The Space Fence prototype in New Jersey provides the ability for “as much testing as you could possibly do,” said Bruce Fredericks, Lockheed Martin’s radar lead.

This is not Lockheed Martin’s first experience building a prototype of the Space Fence. The Air Force required a working demonstration as part of the competition with Raytheon. Lockheed Martin built an earlier demonstration unit that began tracking objects in 2011. That site, near the current test bed, is used for firmware development now.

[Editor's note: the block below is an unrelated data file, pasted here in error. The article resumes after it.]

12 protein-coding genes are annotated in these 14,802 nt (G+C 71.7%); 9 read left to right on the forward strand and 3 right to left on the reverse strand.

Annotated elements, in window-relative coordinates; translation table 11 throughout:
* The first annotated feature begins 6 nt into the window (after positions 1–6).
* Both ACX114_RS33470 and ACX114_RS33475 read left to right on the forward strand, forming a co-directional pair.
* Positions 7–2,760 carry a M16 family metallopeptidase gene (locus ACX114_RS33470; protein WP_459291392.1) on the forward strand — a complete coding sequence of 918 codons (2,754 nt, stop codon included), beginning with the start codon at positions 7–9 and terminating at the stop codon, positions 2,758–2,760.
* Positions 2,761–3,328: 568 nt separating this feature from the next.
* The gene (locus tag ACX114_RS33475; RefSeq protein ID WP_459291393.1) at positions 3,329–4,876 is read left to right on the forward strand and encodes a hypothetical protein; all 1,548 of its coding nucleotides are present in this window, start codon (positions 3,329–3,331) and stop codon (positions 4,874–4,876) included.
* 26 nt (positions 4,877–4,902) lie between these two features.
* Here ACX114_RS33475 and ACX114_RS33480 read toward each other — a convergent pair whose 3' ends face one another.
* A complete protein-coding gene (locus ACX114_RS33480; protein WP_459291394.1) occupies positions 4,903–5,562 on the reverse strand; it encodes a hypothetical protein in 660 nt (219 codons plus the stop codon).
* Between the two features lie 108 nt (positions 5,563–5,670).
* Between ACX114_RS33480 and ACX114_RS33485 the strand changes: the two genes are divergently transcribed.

The test bed has already proven useful to Lockheed Martin. In building the New Jersey site, they’ve learned hundreds of lessons, including things as mundane as how to best unload some of the radar equipment as they’re delivered to the construction site. Fredericks said once Space Fence is operational, the company can test software updates and patches or even troubleshoot from New Jersey using the test bed, before making a change to the Kwajalein site.

The test bed may also prove out another capability as well. Because of its relatively low cost, quick construction and small size, Bruce Schafhauser, Lockheed Martin’s program manager, said the company is considering the business case for re-creating the test bed radars to load on a truck and provide limited space situational awareness on demand.
This feature originally appeared in the Sept. 12 issue of SpaceNews.